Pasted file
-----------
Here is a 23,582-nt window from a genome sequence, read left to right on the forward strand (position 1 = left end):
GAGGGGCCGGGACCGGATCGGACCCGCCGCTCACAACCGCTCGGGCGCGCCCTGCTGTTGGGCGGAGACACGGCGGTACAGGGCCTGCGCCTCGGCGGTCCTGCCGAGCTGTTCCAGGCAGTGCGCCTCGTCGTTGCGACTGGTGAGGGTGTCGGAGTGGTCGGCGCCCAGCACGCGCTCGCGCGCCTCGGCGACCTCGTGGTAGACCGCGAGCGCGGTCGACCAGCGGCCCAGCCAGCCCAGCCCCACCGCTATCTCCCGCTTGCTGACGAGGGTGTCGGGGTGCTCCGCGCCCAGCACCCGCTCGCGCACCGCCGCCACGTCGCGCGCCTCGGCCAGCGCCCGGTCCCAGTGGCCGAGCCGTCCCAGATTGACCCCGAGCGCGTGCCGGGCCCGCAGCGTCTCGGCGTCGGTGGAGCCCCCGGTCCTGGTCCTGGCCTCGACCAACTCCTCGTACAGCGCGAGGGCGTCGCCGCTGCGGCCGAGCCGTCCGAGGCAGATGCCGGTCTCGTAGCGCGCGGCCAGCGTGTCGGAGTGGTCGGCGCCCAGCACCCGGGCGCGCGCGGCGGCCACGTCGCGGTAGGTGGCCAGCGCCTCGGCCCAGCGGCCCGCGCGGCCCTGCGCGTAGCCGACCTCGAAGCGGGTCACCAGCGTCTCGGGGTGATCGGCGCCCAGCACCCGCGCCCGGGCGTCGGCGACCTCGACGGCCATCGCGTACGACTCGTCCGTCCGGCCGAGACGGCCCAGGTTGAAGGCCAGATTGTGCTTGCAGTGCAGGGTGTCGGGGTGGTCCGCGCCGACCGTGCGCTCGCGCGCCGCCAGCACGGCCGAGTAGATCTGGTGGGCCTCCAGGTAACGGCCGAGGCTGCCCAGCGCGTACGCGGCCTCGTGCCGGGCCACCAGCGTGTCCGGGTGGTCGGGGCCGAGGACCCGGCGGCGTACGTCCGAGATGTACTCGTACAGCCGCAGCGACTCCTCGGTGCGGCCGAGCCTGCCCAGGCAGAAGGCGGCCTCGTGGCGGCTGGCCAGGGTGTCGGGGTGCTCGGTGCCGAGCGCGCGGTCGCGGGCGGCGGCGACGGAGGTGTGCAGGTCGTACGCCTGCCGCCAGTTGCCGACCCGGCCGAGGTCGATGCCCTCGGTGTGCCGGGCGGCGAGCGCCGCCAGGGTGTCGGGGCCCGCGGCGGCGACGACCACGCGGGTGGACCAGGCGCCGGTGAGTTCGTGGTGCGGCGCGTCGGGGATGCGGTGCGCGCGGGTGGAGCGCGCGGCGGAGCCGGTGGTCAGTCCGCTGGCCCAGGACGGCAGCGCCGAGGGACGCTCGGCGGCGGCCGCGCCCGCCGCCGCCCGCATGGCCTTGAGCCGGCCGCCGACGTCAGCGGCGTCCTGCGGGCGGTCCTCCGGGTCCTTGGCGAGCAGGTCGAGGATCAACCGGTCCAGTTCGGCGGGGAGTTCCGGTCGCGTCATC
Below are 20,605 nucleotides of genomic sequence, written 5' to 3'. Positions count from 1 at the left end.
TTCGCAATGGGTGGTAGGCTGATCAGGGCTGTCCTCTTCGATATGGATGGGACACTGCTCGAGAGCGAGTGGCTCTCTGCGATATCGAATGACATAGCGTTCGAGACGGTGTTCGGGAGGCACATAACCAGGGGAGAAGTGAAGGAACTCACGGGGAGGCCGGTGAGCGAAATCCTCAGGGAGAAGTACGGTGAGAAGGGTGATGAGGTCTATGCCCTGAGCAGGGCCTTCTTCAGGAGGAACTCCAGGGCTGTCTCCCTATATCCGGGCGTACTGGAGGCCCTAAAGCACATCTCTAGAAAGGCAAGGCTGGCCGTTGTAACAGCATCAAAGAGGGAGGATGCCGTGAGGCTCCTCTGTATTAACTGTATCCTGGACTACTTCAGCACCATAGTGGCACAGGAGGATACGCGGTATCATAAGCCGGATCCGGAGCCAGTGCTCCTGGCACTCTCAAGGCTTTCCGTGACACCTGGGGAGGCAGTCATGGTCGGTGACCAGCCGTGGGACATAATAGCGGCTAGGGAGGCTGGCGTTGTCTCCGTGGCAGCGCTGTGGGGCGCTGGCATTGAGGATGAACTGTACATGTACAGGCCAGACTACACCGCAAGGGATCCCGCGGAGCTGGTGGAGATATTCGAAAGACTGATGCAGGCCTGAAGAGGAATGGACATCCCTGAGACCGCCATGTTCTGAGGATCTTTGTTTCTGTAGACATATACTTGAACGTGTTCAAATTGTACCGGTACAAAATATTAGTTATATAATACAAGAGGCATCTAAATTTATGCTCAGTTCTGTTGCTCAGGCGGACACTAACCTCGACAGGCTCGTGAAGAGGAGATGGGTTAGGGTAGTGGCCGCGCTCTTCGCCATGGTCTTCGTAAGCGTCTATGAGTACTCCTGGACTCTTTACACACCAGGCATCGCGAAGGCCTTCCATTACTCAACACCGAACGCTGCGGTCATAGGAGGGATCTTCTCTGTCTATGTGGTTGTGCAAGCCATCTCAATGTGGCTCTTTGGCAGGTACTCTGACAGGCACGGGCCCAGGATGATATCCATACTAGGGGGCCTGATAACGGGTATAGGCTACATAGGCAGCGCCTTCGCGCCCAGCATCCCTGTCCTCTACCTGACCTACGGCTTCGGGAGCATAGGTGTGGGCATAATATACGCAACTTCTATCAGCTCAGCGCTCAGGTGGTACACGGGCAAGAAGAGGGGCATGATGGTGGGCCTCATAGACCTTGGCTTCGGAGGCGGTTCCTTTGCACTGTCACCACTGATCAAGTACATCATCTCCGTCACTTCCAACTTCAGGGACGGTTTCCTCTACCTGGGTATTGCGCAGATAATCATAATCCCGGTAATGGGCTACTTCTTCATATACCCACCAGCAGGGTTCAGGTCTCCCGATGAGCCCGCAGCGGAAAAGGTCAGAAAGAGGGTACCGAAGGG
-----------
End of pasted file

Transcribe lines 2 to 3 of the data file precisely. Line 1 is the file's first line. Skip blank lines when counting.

GAGGGGCCGGGACCGGATCGGACCCGCCGCTCACAACCGCTCGGGCGCGCCCTGCTGTTGGGCGGAGACACGGCGGTACAGGGCCTGCGCCTCGGCGGTCCTGCCGAGCTGTTCCAGGCAGTGCGCCTCGTCGTTGCGACTGGTGAGGGTGTCGGAGTGGTCGGCGCCCAGCACGCGCTCGCGCGCCTCGGCGACCTCGTGGTAGACCGCGAGCGCGGTCGACCAGCGGCCCAGCCAGCCCAGCCCCACCGCTATCTCCCGCTTGCTGACGAGGGTGTCGGGGTGCTCCGCGCCCAGCACCCGCTCGCGCACCGCCGCCACGTCGCGCGCCTCGGCCAGCGCCCGGTCCCAGTGGCCGAGCCGTCCCAGATTGACCCCGAGCGCGTGCCGGGCCCGCAGCGTCTCGGCGTCGGTGGAGCCCCCGGTCCTGGTCCTGGCCTCGACCAACTCCTCGTACAGCGCGAGGGCGTCGCCGCTGCGGCCGAGCCGTCCGAGGCAGATGCCGGTCTCGTAGCGCGCGGCCAGCGTGTCGGAGTGGTCGGCGCCCAGCACCCGGGCGCGCGCGGCGGCCACGTCGCGGTAGGTGGCCAGCGCCTCGGCCCAGCGGCCCGCGCGGCCCTGCGCGTAGCCGACCTCGAAGCGGGTCACCAGCGTCTCGGGGTGATCGGCGCCCAGCACCCGCGCCCGGGCGTCGGCGACCTCGACGGCCATCGCGTACGACTCGTCCGTCCGGCCGAGACGGCCCAGGTTGAAGGCCAGATTGTGCTTGCAGTGCAGGGTGTCGGGGTGGTCCGCGCCGACCGTGCGCTCGCGCGCCGCCAGCACGGCCGAGTAGATCTGGTGGGCCTCCAGGTAACGGCCGAGGCTGCCCAGCGCGTACGCGGCCTCGTGCCGGGCCACCAGCGTGTCCGGGTGGTCGGGGCCGAGGACCCGGCGGCGTACGTCCGAGATGTACTCGTACAGCCGCAGCGACTCCTCGGTGCGGCCGAGCCTGCCCAGGCAGAAGGCGGCCTCGTGGCGGCTGGCCAGGGTGTCGGGGTGCTCGGTGCCGAGCGCGCGGTCGCGGGCGGCGGCGACGGAGGTGTGCAGGTCGTACGCCTGCCGCCAGTTGCCGACCCGGCCGAGGTCGATGCCCTCGGTGTGCCGGGCGGCGAGCGCCGCCAGGGTGTCGGGGCCCGCGGCGGCGACGACCACGCGGGTGGACCAGGCGCCGGTGAGTTCGTGGTGCGGCGCGTCGGGGATGCGGTGCGCGCGGGTGGAGCGCGCGGCGGAGCCGGTGGTCAGTCCGCTGGCCCAGGACGGCAGCGCCGAGGGACGCTCGGCGGCGGCCGCGCCCGCCGCCGCCCGCATGGCCTTGAGCCGGCCGCCGACGTCAGCGGCGTCCTGCGGGCGGTCCTCCGGGTCCTTGGCGAGCAGGTCGAGGATCAACCGGTCCAGTTCGGCGGGGAGTTCCGGTCGCGTCATC
Below are 20,605 nucleotides of genomic sequence, written 5' to 3'. Positions count from 1 at the left end.